Press review - page 173

Sergey Golubev
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Indicators: EES V Speed

newdigital, 2014.06.07 07:43

3 Reasons Volatility Might Increase (adapted from Forbes article)

Where art thou volatility? Not here, nor there, but soon to revive, me thinks. Volatility in risk markets is simply the measurement of variation in prices which is often calculated over certain time periods and against the idea of a normal distribution. The most important markers are historical (statistical) volatility and implied volatility. Historical volatility is a retrospective measurement of actual pricing variations whereas implied volatility is the theoretical price of an asset taking into account actual prices, historical volatility, a time component and the risk free rate within a pricing model such as the Black-Scholes model. Both historical and implied volatility have recently declined to cycle lows in many asset classes. The consensus call is for continued calm waters and a potential further decrease in volatility. The consensus call for tame volatility may be underestimating three potential drivers to higher volatility this year: rising inflation and Federal Reserve policy, a taper tantrum and geopolitical unknowns.

The most popular measure of market volatility in the US is the CBOE Market Volatility Index (the “VIX”) which is also known rather ominously as the “fear gauge.” The VIX measures a weighted average of the implied volatility of a wide range of S&P 500 options with a 30 day maturity. Quite simply, the VIX is the implied volatility of the S&P 500 and is frequently thought of as the market’s broad expectation of volatility over the next 30 day period. The VIX has been on a downward trajectory since 2010.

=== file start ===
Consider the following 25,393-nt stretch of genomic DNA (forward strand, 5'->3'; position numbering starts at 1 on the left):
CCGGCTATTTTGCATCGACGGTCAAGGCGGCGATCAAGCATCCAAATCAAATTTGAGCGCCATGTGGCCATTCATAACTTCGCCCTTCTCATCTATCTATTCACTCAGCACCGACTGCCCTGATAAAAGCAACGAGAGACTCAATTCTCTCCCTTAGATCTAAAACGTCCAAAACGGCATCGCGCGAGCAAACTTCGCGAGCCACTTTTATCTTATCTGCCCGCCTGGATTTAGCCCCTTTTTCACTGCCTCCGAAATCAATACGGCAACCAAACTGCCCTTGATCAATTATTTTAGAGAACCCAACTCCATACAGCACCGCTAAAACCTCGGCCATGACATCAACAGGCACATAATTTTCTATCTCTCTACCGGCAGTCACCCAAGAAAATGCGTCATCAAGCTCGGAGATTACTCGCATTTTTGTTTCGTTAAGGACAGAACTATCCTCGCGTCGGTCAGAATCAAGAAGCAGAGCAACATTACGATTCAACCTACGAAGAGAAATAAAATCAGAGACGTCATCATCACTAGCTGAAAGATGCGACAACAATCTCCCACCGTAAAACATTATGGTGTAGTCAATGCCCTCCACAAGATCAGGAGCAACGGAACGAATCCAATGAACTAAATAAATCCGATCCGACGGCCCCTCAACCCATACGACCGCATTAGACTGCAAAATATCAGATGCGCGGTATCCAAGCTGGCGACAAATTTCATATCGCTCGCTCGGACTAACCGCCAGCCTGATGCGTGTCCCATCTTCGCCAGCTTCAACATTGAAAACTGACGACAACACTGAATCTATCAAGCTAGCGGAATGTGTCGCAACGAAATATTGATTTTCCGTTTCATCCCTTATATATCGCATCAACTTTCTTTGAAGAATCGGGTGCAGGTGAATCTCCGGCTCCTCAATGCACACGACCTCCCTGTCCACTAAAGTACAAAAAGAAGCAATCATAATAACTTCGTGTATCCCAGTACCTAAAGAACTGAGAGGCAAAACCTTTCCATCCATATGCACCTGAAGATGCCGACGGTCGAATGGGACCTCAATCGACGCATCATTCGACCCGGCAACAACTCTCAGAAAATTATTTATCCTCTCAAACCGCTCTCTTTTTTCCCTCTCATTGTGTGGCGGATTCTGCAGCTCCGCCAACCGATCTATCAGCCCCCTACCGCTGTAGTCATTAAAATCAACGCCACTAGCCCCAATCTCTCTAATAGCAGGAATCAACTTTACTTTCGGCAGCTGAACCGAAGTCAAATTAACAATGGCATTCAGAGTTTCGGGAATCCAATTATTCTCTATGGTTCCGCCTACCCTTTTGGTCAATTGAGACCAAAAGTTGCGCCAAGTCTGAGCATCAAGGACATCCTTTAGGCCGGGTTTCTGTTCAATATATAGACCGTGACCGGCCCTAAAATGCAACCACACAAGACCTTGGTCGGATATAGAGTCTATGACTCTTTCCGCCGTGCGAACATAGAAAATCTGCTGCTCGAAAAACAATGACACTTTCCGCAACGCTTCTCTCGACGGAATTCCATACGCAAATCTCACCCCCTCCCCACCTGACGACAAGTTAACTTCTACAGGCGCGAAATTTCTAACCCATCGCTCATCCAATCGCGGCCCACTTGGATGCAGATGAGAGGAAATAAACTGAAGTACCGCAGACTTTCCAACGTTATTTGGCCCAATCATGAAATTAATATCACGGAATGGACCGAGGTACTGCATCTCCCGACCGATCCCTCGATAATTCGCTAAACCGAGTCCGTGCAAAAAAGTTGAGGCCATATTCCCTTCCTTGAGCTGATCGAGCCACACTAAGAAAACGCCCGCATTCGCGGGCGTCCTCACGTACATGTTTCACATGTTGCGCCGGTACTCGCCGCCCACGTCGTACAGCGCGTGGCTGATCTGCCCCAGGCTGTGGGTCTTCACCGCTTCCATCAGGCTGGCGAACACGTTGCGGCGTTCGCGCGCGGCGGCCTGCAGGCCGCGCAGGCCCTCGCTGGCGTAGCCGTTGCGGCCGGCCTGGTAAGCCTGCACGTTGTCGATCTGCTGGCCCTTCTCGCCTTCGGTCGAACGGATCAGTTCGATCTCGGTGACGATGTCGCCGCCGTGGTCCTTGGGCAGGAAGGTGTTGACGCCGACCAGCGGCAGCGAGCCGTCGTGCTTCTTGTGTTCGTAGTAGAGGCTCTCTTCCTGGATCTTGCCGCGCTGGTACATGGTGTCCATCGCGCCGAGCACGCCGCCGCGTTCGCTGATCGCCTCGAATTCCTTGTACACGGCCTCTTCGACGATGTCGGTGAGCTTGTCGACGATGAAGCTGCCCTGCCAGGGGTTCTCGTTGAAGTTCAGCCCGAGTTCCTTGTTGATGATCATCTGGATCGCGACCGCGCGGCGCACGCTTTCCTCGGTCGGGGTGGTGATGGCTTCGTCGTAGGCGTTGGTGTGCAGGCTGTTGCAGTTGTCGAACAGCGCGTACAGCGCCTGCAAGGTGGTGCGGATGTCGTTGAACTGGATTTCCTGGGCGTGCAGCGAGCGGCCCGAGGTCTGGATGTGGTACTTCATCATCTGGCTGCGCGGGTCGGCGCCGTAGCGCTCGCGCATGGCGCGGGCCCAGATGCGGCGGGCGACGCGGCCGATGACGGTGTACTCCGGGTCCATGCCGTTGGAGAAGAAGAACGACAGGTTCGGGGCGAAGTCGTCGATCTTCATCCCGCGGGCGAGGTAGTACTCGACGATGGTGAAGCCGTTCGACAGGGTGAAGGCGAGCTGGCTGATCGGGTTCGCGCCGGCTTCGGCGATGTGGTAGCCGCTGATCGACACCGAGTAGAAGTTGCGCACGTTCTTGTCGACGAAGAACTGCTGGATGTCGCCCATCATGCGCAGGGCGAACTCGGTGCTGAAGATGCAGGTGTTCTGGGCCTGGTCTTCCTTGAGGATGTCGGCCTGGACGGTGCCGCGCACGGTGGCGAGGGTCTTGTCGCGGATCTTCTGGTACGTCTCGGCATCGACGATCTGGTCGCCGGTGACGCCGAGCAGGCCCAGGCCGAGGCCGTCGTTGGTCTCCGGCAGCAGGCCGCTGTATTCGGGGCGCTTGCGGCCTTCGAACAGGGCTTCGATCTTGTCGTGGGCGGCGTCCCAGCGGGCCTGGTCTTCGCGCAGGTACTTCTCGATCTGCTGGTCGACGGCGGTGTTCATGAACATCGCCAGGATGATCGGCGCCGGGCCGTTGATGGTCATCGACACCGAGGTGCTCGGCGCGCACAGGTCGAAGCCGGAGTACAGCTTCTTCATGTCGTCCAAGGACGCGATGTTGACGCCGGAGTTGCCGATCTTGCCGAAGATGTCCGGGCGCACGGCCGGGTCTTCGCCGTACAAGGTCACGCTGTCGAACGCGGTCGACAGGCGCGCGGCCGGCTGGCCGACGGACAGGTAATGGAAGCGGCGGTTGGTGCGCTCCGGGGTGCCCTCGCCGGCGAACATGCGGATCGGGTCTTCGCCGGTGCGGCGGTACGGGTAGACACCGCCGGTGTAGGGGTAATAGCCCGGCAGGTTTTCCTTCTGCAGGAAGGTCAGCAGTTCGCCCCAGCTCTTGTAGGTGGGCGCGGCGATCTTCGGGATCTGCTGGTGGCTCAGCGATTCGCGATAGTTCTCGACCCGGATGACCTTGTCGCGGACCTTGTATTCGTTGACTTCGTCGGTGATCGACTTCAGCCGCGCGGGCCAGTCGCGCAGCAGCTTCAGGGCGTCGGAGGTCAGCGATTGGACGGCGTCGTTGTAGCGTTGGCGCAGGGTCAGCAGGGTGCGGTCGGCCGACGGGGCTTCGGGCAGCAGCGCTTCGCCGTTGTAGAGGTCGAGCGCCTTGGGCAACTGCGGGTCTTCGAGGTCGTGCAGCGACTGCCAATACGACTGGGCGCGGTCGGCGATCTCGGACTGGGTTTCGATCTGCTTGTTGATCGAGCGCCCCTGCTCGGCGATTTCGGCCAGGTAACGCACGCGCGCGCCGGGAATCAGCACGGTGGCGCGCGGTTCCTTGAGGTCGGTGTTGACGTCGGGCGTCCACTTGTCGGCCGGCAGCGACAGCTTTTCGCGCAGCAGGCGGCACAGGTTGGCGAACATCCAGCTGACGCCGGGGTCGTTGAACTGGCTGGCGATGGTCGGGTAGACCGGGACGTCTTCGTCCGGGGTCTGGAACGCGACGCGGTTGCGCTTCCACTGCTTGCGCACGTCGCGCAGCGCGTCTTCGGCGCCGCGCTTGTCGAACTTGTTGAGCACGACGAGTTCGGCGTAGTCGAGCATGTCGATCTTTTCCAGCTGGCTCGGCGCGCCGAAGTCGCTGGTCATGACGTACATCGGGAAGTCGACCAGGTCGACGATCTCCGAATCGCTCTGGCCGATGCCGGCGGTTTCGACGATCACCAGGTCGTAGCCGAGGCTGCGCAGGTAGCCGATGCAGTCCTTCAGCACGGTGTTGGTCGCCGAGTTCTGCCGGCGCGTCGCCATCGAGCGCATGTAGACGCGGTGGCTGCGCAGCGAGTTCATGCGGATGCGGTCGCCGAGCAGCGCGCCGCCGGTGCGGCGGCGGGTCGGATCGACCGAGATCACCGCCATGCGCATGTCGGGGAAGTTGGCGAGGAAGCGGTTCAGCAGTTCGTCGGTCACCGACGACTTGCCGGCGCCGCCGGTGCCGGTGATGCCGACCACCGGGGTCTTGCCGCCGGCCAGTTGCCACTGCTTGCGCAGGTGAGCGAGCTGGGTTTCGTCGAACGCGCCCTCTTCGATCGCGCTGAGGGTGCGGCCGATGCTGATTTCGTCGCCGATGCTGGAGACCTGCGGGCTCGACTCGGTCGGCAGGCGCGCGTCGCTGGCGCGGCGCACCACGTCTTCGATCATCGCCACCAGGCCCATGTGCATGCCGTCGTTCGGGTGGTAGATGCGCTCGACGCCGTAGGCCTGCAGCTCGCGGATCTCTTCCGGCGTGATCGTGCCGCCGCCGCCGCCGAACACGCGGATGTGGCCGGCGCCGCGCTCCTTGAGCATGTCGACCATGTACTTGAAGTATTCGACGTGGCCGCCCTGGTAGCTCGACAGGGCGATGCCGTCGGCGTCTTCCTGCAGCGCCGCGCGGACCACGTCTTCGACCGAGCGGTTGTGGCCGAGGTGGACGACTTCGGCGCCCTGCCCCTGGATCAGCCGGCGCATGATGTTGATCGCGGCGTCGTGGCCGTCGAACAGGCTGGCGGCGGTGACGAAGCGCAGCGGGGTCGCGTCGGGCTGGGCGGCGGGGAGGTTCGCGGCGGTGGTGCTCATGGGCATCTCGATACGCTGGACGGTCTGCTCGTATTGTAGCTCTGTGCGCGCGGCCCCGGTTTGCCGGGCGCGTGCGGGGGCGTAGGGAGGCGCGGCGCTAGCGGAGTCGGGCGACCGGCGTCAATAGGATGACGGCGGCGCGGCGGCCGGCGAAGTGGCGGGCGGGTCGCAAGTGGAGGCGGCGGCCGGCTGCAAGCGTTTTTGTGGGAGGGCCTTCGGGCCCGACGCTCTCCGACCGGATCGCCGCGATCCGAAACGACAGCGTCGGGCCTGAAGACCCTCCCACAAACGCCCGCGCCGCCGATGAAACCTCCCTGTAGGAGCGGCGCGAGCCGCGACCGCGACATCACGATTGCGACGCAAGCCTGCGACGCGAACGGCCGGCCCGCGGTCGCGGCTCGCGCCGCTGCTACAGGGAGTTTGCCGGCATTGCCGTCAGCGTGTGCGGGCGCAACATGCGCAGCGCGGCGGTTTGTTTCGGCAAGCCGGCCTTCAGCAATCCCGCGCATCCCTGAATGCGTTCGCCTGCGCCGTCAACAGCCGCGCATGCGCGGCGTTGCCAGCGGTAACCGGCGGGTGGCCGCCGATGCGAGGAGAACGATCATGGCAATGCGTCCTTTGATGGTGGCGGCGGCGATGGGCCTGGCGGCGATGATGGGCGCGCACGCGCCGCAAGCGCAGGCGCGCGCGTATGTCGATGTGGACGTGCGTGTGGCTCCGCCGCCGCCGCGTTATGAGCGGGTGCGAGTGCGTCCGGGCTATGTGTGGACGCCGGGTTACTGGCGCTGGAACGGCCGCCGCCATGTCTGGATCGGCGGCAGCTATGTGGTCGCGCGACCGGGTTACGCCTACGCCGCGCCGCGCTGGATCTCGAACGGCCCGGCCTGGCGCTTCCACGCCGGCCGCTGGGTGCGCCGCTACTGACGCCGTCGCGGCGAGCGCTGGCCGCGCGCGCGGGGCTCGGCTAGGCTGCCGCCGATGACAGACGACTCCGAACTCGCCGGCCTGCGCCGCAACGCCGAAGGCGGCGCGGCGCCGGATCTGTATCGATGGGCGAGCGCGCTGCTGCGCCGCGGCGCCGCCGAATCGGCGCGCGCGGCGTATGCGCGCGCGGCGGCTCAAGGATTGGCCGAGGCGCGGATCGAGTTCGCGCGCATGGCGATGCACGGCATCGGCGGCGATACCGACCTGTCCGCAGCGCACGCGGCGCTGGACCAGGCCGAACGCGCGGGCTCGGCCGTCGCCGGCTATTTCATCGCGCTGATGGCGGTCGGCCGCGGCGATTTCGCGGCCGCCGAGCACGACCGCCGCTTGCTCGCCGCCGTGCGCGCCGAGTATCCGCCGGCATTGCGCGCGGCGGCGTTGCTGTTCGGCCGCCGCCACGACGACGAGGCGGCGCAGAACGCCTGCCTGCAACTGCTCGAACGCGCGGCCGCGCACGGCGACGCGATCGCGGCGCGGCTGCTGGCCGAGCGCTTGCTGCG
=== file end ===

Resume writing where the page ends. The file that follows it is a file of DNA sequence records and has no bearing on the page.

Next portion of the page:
The VIX has an audience across asset classes as it can give insight into the short term biases and leanings of US equity market participants. To be clear, the VIX is one tool to measure perceived volatility and although a high VIX or an upward trend is most often the result of a declining equity market, the gauge can increase as well when call holders refuse to sell options absent a larger premium. Thus, the VIX can be a measure of upside or downside moves with higher numbers representing the anticipation of sharper moves. Somewhat ironically, there are many instances where higher VIX prices correlate strongly to higher prices in the S&P 500 as the fear dissipates and markets readjust.

The VIX and other measurements of volatility have continued to trend down for many reasons including the fact that the world’s central banks have maintained highly accommodative monetary policies. The European Central Bank has just announced a program of direct asset purchases including the cessation of the “sterilization” of their current markets program. Moreover, secondary central banks like the Bank of Mexico have cut rates in an effort to spur higher inflation. Assuming a direct correlation between liquidity and volatility, all of these programs should act as a governor to higher volatility. Other reasons offered to explain the calmness in markets include exceedingly low trading volumes, range bound markets, recently improving economic data and fewer economic surprises, the transparency of corporate reporting, and the perception that there is no immediate catalyst to drive volatility higher.